The Critic is similarly a poignant throwback to the heyday of the television film critic, a trip back to the time when Gene Siskel and Roger Ebert loomed large as preeminent public intellectuals and talking intelligently about films on television still represented a viable career path to a chosen few. People sure aren’t making $271,000 a year talking about movies on television any more.
The show’s first non-visual joke references the world of money and privilege Jay occupies when he picks up the phone and the sharp, cutting voice at the other end of the line is Jay’s mother sternly informing him, “We’re taking you out of the will. We feel you already have enough money” before her voice shifts into a motherly coo so she can wish him a happy birthday. The raspy-voiced hairdresser Jay employs “accidentally” sets his hair on fire upon learning he makes $271,000 a year. Jay’s boss Duke Philips—an alpha-male tycoon modeled on Ted Turner and voiced by Charles Napier—wonders why in the hell he’s so critical when, as he sees it, Jay’s job is to rate movies “on a scale from good to excellent.”
Mike Reiss and Al Jean-written episodes of The Simpsons are often defined by a high number of parodies, spoofs and homages. In their episodes, the Simpsons are always watching television or going to the movies. They didn’t need any such excuse for film parodies on The Critic since Jay’s life was inherently and organically filled with film. It proved the perfect delivery system for an endless series of clever, bite-sized spoofs.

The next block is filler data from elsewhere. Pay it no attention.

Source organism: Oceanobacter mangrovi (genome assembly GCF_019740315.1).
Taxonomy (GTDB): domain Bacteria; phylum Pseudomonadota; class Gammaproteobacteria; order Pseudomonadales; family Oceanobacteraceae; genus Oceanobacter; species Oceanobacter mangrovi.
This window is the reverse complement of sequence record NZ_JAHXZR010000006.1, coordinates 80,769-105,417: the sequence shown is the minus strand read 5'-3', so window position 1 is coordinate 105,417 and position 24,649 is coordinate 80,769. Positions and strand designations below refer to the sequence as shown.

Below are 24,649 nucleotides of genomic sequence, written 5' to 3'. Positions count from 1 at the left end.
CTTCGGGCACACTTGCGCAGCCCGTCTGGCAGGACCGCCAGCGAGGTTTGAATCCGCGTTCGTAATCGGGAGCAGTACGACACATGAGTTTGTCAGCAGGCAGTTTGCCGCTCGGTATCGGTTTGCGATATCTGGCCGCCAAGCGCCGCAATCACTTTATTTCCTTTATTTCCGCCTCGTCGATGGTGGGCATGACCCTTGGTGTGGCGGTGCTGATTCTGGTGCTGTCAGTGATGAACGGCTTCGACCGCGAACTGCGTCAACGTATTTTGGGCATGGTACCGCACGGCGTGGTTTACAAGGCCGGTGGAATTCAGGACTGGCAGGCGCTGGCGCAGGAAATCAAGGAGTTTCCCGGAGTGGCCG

The Critic’s film parodies benefit from an exhilarating sense of economy. Consider Home Alone 5, the show’s parody of the kiddie smash. It establishes a hokey but funny premise—that the Home Alone franchise will continue long after it makes sense for it to do so—adds some neat details like the cigarette and stubble of the now-23-year-old Kevin, then gets the fuck out. The parody is over before audiences have an opportunity to really get acclimated to the gag, let alone get sick of it. Then again, it’d be hard to get sick of a parody that lasts exactly 11 seconds.
The plot for The Critic’s first episode finds Jay falling in love with a sexy young starlet who comes onto his show to promote her upcoming new movie, an erotic thriller clearly modeled on Basic Instinct. Alas, Jay has not seen his new paramour’s new film and worries that their relationship will die a quick, agonizing death if he sees the film and pans her performance.